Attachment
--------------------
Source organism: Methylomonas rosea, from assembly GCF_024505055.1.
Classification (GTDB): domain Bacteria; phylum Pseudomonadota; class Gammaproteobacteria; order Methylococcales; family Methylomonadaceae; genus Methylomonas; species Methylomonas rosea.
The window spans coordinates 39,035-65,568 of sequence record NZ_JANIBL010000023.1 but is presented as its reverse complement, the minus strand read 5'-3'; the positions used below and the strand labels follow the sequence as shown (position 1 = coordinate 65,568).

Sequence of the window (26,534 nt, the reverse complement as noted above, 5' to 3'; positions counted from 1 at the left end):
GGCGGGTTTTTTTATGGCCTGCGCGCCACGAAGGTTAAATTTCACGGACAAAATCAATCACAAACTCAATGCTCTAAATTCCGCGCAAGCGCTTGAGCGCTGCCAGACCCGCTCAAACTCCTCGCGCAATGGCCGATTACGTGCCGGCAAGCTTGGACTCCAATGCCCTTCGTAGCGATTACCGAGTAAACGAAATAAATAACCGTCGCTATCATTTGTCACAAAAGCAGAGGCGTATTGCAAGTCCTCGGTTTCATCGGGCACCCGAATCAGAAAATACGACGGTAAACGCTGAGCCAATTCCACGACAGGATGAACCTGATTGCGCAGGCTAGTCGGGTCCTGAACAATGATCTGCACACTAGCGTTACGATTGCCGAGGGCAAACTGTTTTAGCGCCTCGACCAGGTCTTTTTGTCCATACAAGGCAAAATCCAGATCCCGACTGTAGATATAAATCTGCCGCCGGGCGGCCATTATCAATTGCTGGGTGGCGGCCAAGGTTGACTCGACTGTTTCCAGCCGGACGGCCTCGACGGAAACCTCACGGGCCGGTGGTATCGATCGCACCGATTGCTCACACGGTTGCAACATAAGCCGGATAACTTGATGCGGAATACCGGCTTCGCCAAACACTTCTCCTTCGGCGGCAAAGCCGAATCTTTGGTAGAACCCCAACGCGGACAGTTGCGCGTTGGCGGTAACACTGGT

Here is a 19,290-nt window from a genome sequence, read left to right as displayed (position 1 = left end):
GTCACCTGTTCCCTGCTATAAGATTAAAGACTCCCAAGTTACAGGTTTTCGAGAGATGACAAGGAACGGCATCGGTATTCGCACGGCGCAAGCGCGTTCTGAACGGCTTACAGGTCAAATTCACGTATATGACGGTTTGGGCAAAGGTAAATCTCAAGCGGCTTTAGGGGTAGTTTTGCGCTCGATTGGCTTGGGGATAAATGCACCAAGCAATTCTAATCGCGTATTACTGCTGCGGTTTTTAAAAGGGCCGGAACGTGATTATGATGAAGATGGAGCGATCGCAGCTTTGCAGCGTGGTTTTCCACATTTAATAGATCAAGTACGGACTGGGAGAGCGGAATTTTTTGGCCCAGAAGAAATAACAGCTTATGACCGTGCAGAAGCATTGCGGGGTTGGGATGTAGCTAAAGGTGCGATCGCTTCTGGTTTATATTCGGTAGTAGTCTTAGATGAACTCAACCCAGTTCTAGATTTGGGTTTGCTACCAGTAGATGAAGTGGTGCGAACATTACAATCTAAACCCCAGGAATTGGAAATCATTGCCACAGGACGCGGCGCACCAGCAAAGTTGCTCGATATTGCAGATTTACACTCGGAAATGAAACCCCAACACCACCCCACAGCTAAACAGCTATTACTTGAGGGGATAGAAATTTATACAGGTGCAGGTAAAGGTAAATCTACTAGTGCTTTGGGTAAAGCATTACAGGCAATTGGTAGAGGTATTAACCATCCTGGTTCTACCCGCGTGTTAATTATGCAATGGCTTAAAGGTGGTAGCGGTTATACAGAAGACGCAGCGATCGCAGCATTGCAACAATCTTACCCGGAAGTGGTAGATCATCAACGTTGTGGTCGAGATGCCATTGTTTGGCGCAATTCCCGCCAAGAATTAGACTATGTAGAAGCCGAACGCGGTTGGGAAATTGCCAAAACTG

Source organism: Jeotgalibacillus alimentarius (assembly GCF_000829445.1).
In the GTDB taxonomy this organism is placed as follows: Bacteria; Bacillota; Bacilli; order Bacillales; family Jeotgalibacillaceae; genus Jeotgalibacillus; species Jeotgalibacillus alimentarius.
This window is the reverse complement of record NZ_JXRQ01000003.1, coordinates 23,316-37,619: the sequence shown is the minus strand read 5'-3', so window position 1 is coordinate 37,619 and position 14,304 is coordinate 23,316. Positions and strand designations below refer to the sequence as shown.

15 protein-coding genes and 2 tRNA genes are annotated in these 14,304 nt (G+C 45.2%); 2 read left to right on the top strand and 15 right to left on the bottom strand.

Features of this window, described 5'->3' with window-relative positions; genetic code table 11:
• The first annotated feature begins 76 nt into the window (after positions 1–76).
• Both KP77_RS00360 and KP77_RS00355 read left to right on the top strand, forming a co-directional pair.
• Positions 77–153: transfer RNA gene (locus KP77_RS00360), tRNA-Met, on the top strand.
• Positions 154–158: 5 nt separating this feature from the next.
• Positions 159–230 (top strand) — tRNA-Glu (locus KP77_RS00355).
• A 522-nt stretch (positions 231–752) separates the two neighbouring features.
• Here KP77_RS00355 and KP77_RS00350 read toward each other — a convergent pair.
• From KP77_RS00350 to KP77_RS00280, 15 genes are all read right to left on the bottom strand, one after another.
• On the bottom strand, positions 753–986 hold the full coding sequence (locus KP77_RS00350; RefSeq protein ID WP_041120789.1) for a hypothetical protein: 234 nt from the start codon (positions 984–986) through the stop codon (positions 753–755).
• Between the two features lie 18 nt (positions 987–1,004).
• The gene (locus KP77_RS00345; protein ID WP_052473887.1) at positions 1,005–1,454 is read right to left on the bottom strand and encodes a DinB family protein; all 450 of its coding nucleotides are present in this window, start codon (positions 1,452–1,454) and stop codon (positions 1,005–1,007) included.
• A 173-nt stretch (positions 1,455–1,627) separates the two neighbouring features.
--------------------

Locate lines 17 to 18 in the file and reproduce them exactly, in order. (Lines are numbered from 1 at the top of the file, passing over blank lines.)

• Positions 159–230 (top strand) — tRNA-Glu (locus KP77_RS00355).
• A 522-nt stretch (positions 231–752) separates the two neighbouring features.